IT never occurred to Julie McCrossin to ever live her life in the closet.

“I thought I was gay from the age of 13 or 14… that was in the 1960s when it was utterly unacceptable and forbidden,” she told Star Observer.

“It was against God’s will, it was illegal, an illness.”

When she told her parents she was a lesbian at the age of 18, it did not go very well. She found herself without housing and financial support, but the family of her close friend Sophie took her in and accepted her unconditionally.

“She came from a Polish Jewish family who had been in the Holocaust and survived,” McCrossin recalled.

“Her mother said to me: ‘After all I’ve lived through, this is not a problem’.”

Life certainly improved for her afterwards, and her career flourished.

A qualified lawyer, McCrossin worked in children’s theatre after university and has been a stalwart of Australian broadcasting for 20 years on the ABC and Channel 10.

McCrossin has performed as a comedian and was a part the successful comedy news program Good News Week alongside Paul McDermott and Mikey Robins.

Currently, she writes for the NSW Law Society Journal and is a professional MC who facilitates conferences and seminars nationally.

One important piece of advice she had for anyone deciding to come out was to not only access support services, but to also seek “alternate parental figures, fathers and mothers who love who you are” — should one’s usual family not be accepting.

Another saving grace for McCrossin was her sense of humour.

“I tend to make people laugh even doing serious work, that helped as a gay woman,” she said.

“You can smooth the wheels with fun.”

McCrossin, 61, credits good timing in her life to “always feel it was okay to be homosexual” and spent her formative years fighting for minority rights.

Attending Sydney University to study Arts/Law, McCrossin became an activist and campaigned for women’s rights, LGBTI rights and Indigenous land rights.

“I was involved with gay liberation meetings in the early 1970s which was critical to my emotional and psychological survival,” she explained.

“And as well, I was angry in the way you are when you’re young.”

The social justice activist would go on to be involved in a number of protests during the 1970s, culminating in one of Sydney’s most infamous mass arrests in 1978 — the same incident that inspired the city’s first Mardi Gras.

“I was arrested many times, I had many criminal convictions,” she said.

“I remember being in the cells with 20 or 30 women. We were sitting on boards with those grey blankets.”

So why did she put herself through all of that?

“We were fighting,” she explained.

“People were saying (LGBTI people) were mentally ill. They were saying it (homosexuality) was a crime.

“We were determined to change it and we did. Change did happen for women, gay people and land rights.”

Since that critical moment in Australian LGBTI history, McCrossin has remained involved in Mardi Gras, mainly as a broadcaster.

However, for the first time this year she will march in the Parade with Frans Inc, an organisation working on the inclusion and support for people with disabilities.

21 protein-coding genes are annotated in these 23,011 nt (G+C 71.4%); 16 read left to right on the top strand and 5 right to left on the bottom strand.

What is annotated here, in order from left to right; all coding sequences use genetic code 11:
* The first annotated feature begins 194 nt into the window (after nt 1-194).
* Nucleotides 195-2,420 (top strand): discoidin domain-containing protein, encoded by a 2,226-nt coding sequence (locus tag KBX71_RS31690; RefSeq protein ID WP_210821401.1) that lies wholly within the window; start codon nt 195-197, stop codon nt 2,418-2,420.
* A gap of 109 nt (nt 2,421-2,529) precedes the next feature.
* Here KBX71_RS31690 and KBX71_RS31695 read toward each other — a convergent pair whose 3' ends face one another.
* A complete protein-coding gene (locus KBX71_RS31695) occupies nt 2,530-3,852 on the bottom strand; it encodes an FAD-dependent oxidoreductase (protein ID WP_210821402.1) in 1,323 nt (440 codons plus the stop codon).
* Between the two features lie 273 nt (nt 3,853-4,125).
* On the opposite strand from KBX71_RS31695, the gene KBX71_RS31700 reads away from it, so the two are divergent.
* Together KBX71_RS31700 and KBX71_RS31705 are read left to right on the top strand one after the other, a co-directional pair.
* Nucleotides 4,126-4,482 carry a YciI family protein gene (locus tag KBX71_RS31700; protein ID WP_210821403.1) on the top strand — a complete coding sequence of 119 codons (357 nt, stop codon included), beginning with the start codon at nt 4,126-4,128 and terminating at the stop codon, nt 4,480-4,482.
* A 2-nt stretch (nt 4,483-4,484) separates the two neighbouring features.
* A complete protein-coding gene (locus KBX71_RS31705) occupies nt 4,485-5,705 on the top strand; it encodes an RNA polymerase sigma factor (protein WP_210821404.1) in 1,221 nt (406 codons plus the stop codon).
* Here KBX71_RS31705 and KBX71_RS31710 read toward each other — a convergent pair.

“I was thrilled they asked me to be ambassador for 2016,” McCrossin said of her patron role for the organisation.

“I’ve had a long history of activism for people with disabilities.”

McCrossin has seen a lot of changes to Mardi Gras since its inception but believes the festival is still important for marginalized groups and for the wider community to express their allegiance to LGBTI people.

“Because I’ve been a co-presenter (of the parade), I get this huge briefing folder with research on all the floats which gives me a unique insight,” she said.

“You see members of new cultural groups start marching every year, where being gay can be dangerous.

“It’s thrilling to see six people from Sri Lanka marching.”

McCrossin said Mardi Gras also helps people from regional and remote Australia express their sexuality, which is “hugely important… because of the high level of self-harm and suicide of rural youth”.

Finally, she said the growing number of government and non-government organisations who allow and encourage their staff to march, including emergency and defence services, was a huge boon.

But according to McCrossin, the next important step for Mardi Gras and the general LGTBI community is to improve services for community elders.

“Many of the 78ers are older… a lot of gay people are lonely and want better age care support,” she said.

McCrossin lives in Sydney with her wife and two step-children.

The Sydney Gay and Lesbian Mardi Gras Parade is on Saturday, March 5, 7pm-10pm. Details here

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The Star Observer is a proud media partner of the Sydney Gay and Lesbian Mardi Gras.

For all of Star Observer’s Mardi Gras coverage, click here

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**This article was first published in the March edition of the Star Observer, which is available now. Click here to find out where you can grab a copy in Melbourne, Sydney, Brisbane, Adelaide, Canberra and select regional/coastal areas.

Read the March edition of the Star Observer in digital format:

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Read previous instalments of “Closet Case”:

John Caldwell

Paul Kidd                                                Lisa Harvey-Smith

Anna Brown                                            Lachlan Beaton

Michael Kirby                                         Monique Schafter

Jesse Jackman & Dirk Caber            Tony Briffa

Mariam Margolyes                               Kerryn Phelps & Jackie Stricker-Phelps

Benjamin Law                                        Beccy Cole

Buck Angel                                              Thomas Jaspers

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